Case Study: Appeals to Regulators on Two Continents Secure an International Wire Recall
This case involved the following MyChargeBack services: bank wire recall, legal demand letters and regulatory appeals.
Y.T. was born and raised in Finland, but currently resides in Portugal. However, he continues to use the services of his Finnish bank. Like many other investors around the world, he tried to make some extra money by investing with an online trading platform. Unfortunately, since the platform he chose to do business with was unregulated, things went wrong from the start when he wired them a €30,000 deposit.
His broker claimed not to have received the funds and, therefore, refused to issue a deposit receipt. He claimed that if Y.T. wanted his money back, he needed to complain to his own bank. But Y.T.’s bank informed him that the funds had been wired and deposited successfully.
Facing a significant loss, and feeling helpless about recovering his money, Y.T. contacted MyChargeBack.
The first step in developing a successful fund recovery strategy for our new client was to research the money trail, including the relevant jurisdictions of all the parties to the dispute.
Y.T. is a resident of Portugal, but a citizen of Finland, which is also the location of the bank that sent the disputed transaction. The beneficiary held an account in a bank in Germany. Significantly, all three of these countries are members of the European Union, a super-jurisdiction with many unified and cooperative practices.
The German bank used by the beneficiary is a small online bank with no physical branches and a reputation for accepting business customers engaged in shady practices. That reputation had already gotten it into hot water at the time of our client’s dispute, and eventually the bank became insolvent. Back then, however, the bank was still active, and focused on not parting with any money.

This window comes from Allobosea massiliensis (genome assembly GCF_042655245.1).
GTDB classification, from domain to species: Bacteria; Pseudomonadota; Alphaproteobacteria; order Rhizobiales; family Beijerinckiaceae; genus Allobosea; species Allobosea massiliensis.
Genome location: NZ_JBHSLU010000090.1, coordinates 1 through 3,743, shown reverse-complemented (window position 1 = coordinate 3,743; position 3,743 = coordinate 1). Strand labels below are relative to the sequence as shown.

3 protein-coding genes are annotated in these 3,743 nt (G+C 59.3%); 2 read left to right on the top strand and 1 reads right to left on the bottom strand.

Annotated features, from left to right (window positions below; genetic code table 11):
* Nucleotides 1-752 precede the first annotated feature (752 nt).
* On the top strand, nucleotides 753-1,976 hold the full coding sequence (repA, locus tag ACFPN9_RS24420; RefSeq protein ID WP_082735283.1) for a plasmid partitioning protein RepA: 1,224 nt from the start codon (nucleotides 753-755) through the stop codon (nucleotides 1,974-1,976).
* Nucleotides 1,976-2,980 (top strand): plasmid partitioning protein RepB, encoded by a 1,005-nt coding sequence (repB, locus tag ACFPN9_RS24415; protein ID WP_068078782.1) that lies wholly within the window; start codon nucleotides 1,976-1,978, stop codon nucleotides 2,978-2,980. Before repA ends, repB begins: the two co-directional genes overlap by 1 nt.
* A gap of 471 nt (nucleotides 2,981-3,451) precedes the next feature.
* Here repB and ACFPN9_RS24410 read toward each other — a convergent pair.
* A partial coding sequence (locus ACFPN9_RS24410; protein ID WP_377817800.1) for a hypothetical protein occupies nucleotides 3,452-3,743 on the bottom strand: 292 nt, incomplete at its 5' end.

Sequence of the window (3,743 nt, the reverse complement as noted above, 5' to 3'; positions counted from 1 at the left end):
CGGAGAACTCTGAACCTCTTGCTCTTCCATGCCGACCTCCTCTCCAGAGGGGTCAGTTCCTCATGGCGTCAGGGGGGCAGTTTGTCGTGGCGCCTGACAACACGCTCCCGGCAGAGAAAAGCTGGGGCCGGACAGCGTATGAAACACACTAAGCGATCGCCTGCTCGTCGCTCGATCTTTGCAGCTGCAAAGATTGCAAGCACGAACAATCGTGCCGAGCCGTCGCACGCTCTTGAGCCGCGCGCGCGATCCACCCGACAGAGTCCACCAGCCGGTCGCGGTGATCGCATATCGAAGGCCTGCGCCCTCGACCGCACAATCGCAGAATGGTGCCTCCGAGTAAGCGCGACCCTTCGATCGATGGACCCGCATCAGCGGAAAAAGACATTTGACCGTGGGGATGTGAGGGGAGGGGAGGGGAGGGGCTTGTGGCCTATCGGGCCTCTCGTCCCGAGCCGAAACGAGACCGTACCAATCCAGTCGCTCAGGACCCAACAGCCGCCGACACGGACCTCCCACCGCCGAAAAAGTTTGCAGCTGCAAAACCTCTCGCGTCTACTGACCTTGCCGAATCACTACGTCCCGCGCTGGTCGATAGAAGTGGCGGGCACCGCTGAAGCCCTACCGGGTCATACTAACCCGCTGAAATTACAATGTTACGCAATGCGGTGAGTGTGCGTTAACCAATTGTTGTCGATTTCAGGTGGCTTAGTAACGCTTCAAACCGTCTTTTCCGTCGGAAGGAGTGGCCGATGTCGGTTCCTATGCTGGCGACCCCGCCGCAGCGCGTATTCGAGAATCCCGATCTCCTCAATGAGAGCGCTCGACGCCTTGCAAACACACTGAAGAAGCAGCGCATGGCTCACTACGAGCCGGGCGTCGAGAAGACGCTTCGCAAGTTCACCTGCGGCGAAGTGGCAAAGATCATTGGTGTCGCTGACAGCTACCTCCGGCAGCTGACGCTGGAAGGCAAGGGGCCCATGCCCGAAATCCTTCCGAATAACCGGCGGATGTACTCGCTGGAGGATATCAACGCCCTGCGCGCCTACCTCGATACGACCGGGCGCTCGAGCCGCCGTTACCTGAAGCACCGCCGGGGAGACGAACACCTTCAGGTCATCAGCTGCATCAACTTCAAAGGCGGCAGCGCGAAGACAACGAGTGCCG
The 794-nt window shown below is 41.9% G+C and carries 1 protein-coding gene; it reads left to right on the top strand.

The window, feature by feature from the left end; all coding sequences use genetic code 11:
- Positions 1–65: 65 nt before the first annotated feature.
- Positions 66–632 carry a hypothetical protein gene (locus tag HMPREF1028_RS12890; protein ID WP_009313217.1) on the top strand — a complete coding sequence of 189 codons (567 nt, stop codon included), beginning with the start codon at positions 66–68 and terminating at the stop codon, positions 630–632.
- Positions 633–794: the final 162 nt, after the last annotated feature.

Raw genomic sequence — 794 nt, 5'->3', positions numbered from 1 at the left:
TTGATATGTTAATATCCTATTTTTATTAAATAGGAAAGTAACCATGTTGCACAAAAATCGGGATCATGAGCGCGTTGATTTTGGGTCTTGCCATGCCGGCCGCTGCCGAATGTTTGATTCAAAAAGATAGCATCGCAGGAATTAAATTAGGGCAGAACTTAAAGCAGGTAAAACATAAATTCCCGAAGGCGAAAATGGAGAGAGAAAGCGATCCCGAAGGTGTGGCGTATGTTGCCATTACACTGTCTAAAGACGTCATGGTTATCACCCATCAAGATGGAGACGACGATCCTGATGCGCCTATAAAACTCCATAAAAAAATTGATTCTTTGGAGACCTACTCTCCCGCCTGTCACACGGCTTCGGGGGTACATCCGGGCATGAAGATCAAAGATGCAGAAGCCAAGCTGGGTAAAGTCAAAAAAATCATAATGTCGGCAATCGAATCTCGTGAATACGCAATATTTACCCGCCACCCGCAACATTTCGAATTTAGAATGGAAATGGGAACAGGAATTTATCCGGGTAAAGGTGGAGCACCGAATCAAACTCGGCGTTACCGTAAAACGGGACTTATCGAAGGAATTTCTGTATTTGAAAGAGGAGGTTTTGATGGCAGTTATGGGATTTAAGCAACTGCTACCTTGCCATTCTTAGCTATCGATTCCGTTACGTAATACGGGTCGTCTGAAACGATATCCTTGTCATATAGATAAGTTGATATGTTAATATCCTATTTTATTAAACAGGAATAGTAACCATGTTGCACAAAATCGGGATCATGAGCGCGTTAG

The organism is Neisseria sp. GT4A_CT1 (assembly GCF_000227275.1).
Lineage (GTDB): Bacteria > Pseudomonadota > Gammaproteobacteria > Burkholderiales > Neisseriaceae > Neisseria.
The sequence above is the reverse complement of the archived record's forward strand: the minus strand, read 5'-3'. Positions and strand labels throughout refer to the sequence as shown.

The next step was to advise and consult our new client through the process of requesting a bank wire recall from his bank in Finland. Included in this procedure was our provision of documents proving the fraudulent nature of the transaction and the fact that Y.T. was entitled to his funds back.
Things seemed to be proceeding satisfactorily as the client’s bank immediately agreed to file a formal recall request to the bank in Germany. However, all hopes for a quick and easy resolution were dashed when Y.T.’s bank contacted him a few weeks later informing him that the bank in Germany had declined to return the money. Therefore, they were convinced there was nothing further they could do and decided to close the case!
We would not blame someone for losing hope for achieving any form of a successful outcome with their bank if they had not been through the same situation countless times in the past. Our team’s experience in similar cases gave us confidence that we could help our client.
The next step was to engage a law firm to draft legal demand letters. We would send them to the broker, which used an Australian address but, in reality, could be located anywhere, and to the broker’s bank.
We waited three months, but neither the merchant nor its bank had responded to us. By then, the time had come to escalate. We sent an official complaint to BaFin, Germany’s federal financial regulatory authority. We alleged that the beneficiary bank located in its jurisdiction had been accepting and keeping fraudulent payments on behalf of an unscrupulous business customer with which the bank may have an improper relationship. A similar complaint was sent to ASIC, Australia’s financial regulator.
Within a few weeks, our client was thrilled to learn that his entire €30,000 disputed transaction had been returned directly to his bank account. Victory was complete and total.
Disputes that span multiple jurisdictions and spread over different continents are especially difficult to navigate. MyChargeBack’s international expertise and multilingual staff, however, were the key factors that enabled us to achieve a successful resolution of this case.
At a Glance: MyChargeBack in the EU and Australia
Case settled by government agencies
Payment made by the bank